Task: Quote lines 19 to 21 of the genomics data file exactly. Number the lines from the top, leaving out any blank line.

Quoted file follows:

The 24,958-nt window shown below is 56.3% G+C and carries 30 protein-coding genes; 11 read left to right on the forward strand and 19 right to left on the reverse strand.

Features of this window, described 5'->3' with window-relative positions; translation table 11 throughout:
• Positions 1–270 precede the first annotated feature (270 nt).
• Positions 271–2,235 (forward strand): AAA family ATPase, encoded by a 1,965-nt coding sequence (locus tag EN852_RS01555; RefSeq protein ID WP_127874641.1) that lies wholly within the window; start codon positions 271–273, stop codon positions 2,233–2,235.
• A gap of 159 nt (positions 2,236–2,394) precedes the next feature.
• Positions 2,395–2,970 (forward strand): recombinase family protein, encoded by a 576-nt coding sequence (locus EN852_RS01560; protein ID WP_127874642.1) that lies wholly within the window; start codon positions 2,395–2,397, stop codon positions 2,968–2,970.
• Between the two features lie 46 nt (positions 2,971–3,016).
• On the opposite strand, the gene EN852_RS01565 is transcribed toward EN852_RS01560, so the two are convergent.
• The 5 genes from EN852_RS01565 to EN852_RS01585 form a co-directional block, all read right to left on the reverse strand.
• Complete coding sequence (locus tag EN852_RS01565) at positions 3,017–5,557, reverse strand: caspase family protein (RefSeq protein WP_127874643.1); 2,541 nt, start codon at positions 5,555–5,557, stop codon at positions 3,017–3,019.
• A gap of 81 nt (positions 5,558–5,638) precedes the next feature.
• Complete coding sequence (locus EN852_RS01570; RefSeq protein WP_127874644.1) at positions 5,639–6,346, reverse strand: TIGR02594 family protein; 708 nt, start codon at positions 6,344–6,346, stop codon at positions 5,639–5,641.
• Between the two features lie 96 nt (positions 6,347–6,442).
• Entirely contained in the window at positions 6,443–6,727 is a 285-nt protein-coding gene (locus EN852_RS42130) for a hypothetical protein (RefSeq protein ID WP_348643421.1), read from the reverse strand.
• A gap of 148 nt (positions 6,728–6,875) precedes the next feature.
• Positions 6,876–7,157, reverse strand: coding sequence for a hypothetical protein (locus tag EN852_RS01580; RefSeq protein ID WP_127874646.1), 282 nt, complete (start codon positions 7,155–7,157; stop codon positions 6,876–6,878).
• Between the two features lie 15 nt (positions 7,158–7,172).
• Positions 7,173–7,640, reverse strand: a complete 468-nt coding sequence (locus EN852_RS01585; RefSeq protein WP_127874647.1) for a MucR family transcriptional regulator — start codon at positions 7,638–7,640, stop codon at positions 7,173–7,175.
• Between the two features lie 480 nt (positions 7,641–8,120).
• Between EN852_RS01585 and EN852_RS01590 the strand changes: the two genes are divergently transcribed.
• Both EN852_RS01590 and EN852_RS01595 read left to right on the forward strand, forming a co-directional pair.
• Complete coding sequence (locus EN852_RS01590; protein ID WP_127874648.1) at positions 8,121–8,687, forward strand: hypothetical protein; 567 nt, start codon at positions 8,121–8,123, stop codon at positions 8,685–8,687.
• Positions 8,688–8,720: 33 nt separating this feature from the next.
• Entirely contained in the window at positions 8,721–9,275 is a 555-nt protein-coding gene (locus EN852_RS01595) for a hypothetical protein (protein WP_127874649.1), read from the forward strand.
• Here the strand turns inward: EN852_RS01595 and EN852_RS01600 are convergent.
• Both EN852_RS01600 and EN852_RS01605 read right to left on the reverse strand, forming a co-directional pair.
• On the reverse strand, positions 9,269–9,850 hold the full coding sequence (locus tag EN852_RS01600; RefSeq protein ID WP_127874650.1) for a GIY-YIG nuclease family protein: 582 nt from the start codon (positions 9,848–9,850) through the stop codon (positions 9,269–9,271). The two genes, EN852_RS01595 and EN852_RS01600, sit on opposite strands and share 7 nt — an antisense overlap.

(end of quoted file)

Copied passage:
• Between the two features lie 480 nt (positions 7,641–8,120).
• Between EN852_RS01585 and EN852_RS01590 the strand changes: the two genes are divergently transcribed.
• Both EN852_RS01590 and EN852_RS01595 read left to right on the forward strand, forming a co-directional pair.